Under Review: Pepper Rabbit – Red Velvet Snow Ball

I’m at a bit of an advantage when it comes to understanding Pepper Rabbit’s new album, Red Velvet Snow Ball. Earlier this year, the New Orleans born/Los Angeles bred group stopped by my radio show for a performance and interview session. This was shortly after the release of their debut, Beauregard, an album that showed off the band’s lush songwriting and extreme versatility when it comes to playing dozens of instruments. In talking with Xander Singh and Luc Laurent, the band’s core members, they mentioned that they had already finished recording Beauregard’s follow-up, and that it would feature a much different sound. That sound is based around a device that Singh and Laurent brought to our session: the Pocket Piano, a miniature synthesizer that can produce a number of whimsically spry blurts and gurgles. While Red Velvet Snow Ball doesn’t completely discard the warm acoustics of Beauregard, it does mark a rich new direction for this ambitious band.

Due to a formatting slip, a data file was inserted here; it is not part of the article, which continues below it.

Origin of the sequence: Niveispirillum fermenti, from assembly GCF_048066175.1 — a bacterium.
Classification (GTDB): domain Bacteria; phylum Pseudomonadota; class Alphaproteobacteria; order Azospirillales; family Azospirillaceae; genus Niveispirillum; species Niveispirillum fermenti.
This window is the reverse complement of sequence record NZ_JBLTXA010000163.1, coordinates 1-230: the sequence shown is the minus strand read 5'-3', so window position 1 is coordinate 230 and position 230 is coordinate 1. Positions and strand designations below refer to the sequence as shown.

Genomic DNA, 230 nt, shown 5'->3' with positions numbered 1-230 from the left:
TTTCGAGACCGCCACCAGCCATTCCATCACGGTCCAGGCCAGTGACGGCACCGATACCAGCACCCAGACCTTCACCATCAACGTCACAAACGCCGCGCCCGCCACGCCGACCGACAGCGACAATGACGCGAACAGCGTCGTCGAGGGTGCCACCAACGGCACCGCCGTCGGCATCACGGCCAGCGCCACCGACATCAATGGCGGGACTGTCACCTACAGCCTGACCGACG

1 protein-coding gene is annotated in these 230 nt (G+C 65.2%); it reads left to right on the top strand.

The Pocket Piano’s presence is heard immediately, underscoring (and eventually overtaking) opener “Lake House.” There’s a kind of ramshackle charm about Red Velvet Snowball that, though it makes Pepper Rabbit come across as slightly less surefooted than before, is an indelible part of the new direction. A blend of optimism and scolding is heard in the lyrics of “Rose Mary Stretch,” as graduates are at once encouraged to “throw up [their] caps and gowns” and warned that they’ll “never get out of this town.” That dichotomy is nothing new to Pepper Rabbit, though it goes to show that they’re more than just a sentimental pop band. Mid-album standouts like “Family Planning” and the delightfully titled (yet rather pensive) “The Annexation Of Puerto Rico” are reassuring promises that Pepper Rabbit haven’t abandoned their simple melodic leanings. Singh and Laurent are quite skillful at crafting atmospheres and hooks, and while Red Velvet Snow Ball is best digested as a whole, it stands as an impressive work.

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~ by E. on August 12, 2011.

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